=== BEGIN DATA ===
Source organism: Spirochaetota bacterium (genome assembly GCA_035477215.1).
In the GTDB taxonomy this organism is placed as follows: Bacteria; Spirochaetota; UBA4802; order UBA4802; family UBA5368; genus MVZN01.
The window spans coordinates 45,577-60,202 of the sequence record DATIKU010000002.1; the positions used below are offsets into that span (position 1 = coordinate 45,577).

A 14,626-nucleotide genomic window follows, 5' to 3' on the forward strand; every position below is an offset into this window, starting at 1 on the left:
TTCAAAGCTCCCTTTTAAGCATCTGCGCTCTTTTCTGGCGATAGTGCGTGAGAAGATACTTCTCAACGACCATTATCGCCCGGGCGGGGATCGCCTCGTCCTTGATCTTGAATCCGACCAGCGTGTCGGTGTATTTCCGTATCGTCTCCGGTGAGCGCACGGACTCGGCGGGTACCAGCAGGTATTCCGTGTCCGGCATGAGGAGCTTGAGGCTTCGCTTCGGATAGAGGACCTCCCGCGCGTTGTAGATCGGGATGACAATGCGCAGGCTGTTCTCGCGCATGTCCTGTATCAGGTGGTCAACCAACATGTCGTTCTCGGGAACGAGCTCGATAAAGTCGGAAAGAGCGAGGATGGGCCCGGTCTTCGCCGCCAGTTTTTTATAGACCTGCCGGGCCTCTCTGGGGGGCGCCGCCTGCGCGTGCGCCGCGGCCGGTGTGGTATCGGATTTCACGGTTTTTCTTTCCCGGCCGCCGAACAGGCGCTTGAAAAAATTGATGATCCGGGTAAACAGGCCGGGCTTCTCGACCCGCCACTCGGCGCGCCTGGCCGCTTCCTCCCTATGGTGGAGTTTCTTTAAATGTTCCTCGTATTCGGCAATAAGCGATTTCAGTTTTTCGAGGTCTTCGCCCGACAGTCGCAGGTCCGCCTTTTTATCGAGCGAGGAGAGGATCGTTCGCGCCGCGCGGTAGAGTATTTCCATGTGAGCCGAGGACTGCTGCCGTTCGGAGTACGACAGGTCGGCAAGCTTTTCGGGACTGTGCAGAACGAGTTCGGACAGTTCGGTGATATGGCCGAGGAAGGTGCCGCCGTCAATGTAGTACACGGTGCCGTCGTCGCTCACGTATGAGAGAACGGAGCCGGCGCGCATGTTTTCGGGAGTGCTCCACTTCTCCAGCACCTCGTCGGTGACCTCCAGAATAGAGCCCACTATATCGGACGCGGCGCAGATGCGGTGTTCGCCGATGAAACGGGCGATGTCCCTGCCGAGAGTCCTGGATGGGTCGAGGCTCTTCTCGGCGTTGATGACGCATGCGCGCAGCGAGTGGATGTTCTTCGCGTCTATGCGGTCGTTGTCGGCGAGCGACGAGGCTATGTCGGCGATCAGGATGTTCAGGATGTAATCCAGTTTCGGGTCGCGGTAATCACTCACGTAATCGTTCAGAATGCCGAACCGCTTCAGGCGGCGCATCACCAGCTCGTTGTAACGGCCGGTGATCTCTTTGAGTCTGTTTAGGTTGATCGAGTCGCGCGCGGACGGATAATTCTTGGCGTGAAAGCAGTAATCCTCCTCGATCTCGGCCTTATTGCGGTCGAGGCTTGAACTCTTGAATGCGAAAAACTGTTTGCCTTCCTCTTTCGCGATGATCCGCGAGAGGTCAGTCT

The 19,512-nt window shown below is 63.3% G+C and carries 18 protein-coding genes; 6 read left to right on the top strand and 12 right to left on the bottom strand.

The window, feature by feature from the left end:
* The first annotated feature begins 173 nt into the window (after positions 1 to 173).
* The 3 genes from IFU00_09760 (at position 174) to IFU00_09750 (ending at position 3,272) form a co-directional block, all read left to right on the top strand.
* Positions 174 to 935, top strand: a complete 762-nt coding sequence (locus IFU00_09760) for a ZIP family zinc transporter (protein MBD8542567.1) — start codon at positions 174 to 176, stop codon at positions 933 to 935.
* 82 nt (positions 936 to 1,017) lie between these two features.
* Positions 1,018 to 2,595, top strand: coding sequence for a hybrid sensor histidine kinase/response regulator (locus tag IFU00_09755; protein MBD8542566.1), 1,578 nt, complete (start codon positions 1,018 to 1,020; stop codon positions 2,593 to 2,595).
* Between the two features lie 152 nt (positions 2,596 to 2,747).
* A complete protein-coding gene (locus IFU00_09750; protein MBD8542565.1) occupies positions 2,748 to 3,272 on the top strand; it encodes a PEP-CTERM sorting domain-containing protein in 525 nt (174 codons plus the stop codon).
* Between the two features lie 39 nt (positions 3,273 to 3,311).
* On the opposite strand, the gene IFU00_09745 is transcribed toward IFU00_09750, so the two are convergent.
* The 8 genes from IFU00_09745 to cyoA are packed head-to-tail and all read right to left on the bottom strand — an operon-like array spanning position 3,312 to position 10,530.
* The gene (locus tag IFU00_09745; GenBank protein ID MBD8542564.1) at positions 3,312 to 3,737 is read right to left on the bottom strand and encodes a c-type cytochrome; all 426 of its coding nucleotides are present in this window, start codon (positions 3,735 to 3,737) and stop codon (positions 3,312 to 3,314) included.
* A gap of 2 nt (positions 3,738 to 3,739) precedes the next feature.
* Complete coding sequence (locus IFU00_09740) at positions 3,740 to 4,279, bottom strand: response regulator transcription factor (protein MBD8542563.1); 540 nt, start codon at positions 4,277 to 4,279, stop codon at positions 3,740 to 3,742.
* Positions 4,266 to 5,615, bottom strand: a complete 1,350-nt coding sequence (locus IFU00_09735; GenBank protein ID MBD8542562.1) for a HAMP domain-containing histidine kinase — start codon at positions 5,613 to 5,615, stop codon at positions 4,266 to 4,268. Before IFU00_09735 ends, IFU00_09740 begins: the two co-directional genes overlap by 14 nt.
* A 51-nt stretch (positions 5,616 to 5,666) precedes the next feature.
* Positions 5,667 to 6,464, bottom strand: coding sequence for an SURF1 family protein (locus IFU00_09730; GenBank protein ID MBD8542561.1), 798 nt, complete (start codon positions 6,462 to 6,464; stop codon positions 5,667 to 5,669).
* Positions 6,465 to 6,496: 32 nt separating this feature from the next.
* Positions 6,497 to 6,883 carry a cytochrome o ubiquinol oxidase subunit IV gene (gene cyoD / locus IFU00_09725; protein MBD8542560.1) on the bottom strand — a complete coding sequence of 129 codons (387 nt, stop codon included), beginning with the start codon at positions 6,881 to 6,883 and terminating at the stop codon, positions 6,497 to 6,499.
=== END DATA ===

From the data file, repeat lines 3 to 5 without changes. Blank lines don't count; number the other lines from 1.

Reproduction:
The window spans coordinates 45,577-60,202 of the sequence record DATIKU010000002.1; the positions used below are offsets into that span (position 1 = coordinate 45,577).

A 14,626-nucleotide genomic window follows, 5' to 3' on the forward strand; every position below is an offset into this window, starting at 1 on the left:
TTCAAAGCTCCCTTTTAAGCATCTGCGCTCTTTTCTGGCGATAGTGCGTGAGAAGATACTTCTCAACGACCATTATCGCCCGGGCGGGGATCGCCTCGTCCTTGATCTTGAATCCGACCAGCGTGTCGGTGTATTTCCGTATCGTCTCCGGTGAGCGCACGGACTCGGCGGGTACCAGCAGGTATTCCGTGTCCGGCATGAGGAGCTTGAGGCTTCGCTTCGGATAGAGGACCTCCCGCGCGTTGTAGATCGGGATGACAATGCGCAGGCTGTTCTCGCGCATGTCCTGTATCAGGTGGTCAACCAACATGTCGTTCTCGGGAACGAGCTCGATAAAGTCGGAAAGAGCGAGGATGGGCCCGGTCTTCGCCGCCAGTTTTTTATAGACCTGCCGGGCCTCTCTGGGGGGCGCCGCCTGCGCGTGCGCCGCGGCCGGTGTGGTATCGGATTTCACGGTTTTTCTTTCCCGGCCGCCGAACAGGCGCTTGAAAAAATTGATGATCCGGGTAAACAGGCCGGGCTTCTCGACCCGCCACTCGGCGCGCCTGGCCGCTTCCTCCCTATGGTGGAGTTTCTTTAAATGTTCCTCGTATTCGGCAATAAGCGATTTCAGTTTTTCGAGGTCTTCGCCCGACAGTCGCAGGTCCGCCTTTTTATCGAGCGAGGAGAGGATCGTTCGCGCCGCGCGGTAGAGTATTTCCATGTGAGCCGAGGACTGCTGCCGTTCGGAGTACGACAGGTCGGCAAGCTTTTCGGGACTGTGCAGAACGAGTTCGGACAGTTCGGTGATATGGCCGAGGAAGGTGCCGCCGTCAATGTAGTACACGGTGCCGTCGTCGCTCACGTATGAGAGAACGGAGCCGGCGCGCATGTTTTCGGGAGTGCTCCACTTCTCCAGCACCTCGTCGGTGACCTCCAGAATAGAGCCCACTATATCGGACGCGGCGCAGATGCGGTGTTCGCCGATGAAACGGGCGATGTCCCTGCCGAGAGTCCTGGATGGGTCGAGGCTCTTCTCGGCGTTGATGACGCATGCGCGCAGCGAGTGGATGTTCTTCGCGTCTATGCGGTCGTTGTCGGCGAGCGACGAGGCTATGTCGGCGATCAGGATGTTCAGGATGTAATCCAGTTTCGGGTCGCGGTAATCACTCACGTAATCGTTCAGAATGCCGAACCGCTTCAGGCGGCGCATCACCAGCTCGTTGTAACGGCCGGTGATCTCTTTGAGTCTGTTTAGGTTGATCGAGTCGCGCGCGGACGGATAATTCTTGGCGTGAAAGCAGTAATCCTCCTCGATCTCGGCCTTATTGCGGTCGAGGCTTGAACTCTTGAATGCGAAAAACTGTTTGCCTTCCTCTTTCGCGATGATCCGCGAGAGGTCAGTCT